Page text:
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A NIGHT AT FRENCH 75

Where the lovebirds perch

Come for the food and drink; stay for the sights and sounds.

May 22, 2003|Anne Valdespino | Times Staff Writer

TAKE a scenic drive down Pacific Coast Highway and pull up to what looks like a cottage in Brittany. Inside, Lalique-style frosted-glass sconces and chandeliers cast a soft light on the room, including the ceiling -- cherubs spraying one another with champagne, the bubbles drifting across the scene.

It's all part of the Gallic ambience of French 75 in Laguna Beach. The dining room has long earned raves from locals, but so should the bar. On weeknights it's a romantic hideaway with fin-de-siecle decor reminiscent of Cafe des Artistes in New York. A perfect perch for lovebirds would be the tapestry-covered window seat.

On Saturday nights it's tough to find a seat at all. At times, patrons stand three deep around the dark wood bar awaiting champagne cocktails, martinis and top-flight bubbly by the glass, including Taittinger La Francaise, Veuve Clicquot Brut and Laurent-Perrier Cuvee Rose Brut. The appetizer list is filled with bistro favorites and twists on the same: foie gras, escargots, French onion soup, moules frites with Basque sausage, and chilled oysters served with warm, spicy beef. Most are rich, flavorful and good for sharing. Or, for a light dinner, mix and match appetizers with soup or salad.

The crowd of 30-ish yuppies and silver foxes comes dressed to kill, but in a California casual way. It's definitely the place to break in that little black dress with evening sandals that reveal a French pedicure. Jeans on men are a rare sight; cashmere sweaters under sleek leather jackets are more the mood.

The scent of 100 French colognes fills the air. And if that doesn't set the mood for l'amour, the music will. Soloists play jazz and blues standards: Tuesday it's Mark Barnes; Wednesday and Thursday it's Tommy Dodson. But on Saturday, it's a duo that has listeners doing a double take because it sounds more like a trio. Keyboardist Eddie Ambrose sings while playing piano with his right hand and synthesizer with his left. He and drummer-singer George Griffin work their way through favorites such as "Fly Me to the Moon" and "I Remember You."

If this piano bar is a holding tank, it's brimming with lobster.

It's a find, say Anne and George Schmid, who drove from Palos Verdes to spend their 30th anniversary weekend in Laguna and found French 75 in a restaurant guide. The bar was a nice surprise. "Great music," said Anne. "And it's really popping."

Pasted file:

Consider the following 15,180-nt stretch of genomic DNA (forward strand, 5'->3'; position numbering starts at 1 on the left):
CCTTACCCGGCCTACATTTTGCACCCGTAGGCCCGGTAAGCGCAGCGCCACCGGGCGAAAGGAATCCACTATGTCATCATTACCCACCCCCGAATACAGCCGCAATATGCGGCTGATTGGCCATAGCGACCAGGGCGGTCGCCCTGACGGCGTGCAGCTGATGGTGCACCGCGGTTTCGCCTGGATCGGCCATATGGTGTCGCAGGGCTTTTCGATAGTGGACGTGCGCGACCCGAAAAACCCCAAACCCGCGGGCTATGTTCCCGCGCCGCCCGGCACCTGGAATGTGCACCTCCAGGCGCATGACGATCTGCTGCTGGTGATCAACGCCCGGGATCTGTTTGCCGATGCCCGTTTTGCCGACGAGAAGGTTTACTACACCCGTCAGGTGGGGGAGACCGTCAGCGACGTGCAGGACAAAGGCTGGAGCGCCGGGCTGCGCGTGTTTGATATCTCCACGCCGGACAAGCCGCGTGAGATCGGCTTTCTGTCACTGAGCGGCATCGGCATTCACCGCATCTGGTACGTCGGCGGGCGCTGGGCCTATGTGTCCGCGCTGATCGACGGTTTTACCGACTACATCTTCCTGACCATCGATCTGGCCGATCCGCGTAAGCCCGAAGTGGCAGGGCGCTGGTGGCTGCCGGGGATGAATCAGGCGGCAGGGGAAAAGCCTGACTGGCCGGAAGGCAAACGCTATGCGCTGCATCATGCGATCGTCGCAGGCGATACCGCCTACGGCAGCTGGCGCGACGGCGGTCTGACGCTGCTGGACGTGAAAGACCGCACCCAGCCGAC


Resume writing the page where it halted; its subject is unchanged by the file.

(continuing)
Especially in and around the bar. Three well-dressed thirtysomething women lean in to hear one another better. They're involved in an intense conversation. Are they deciding how much of their weekly wages to spend on a bottle of really good champagne, or are they sizing up a couple of dark-haired men in leather jackets on the other side of the room? The jackets seem to be gazing in another direction -- are they looking at the blond in the tight black dress with the drawstring bodice, or simply waiting for their dates to arrive?

Meanwhile, a 60-ish man with slicked-back hair, in slacks and a dress shirt, has not moved from his perch at the edge of the bar. The women change -- blond, brunet, tall, short, slim, curvy, flashy, demure -- a whole parade of them having a drink at the chair next to his, and he's valiantly chatted with them all. When the woman in the chair turns to speak to someone else, he turns the opposite way to greet any female who approaches the bar.

It's a busy night, all right, with corks and customers popping. The festive sounds of lively jazz standards, ice cubes tinkling in cocktail glasses, laughter and dozens of conversations, mixing in air that smells of garlic and butter, could never drown out the scene. At French 75, the people-watching can be as rich as the escargots and the foie gras.

*

Piano bar at French 75

Where: 1464 S. Coast Highway, Laguna Beach

When: Soloists Tuesday-Thursday, 7-10 p.m.; piano-percussionist duo Friday and Saturday, 8 p.m.-midnight

Info: (949) 494-8444

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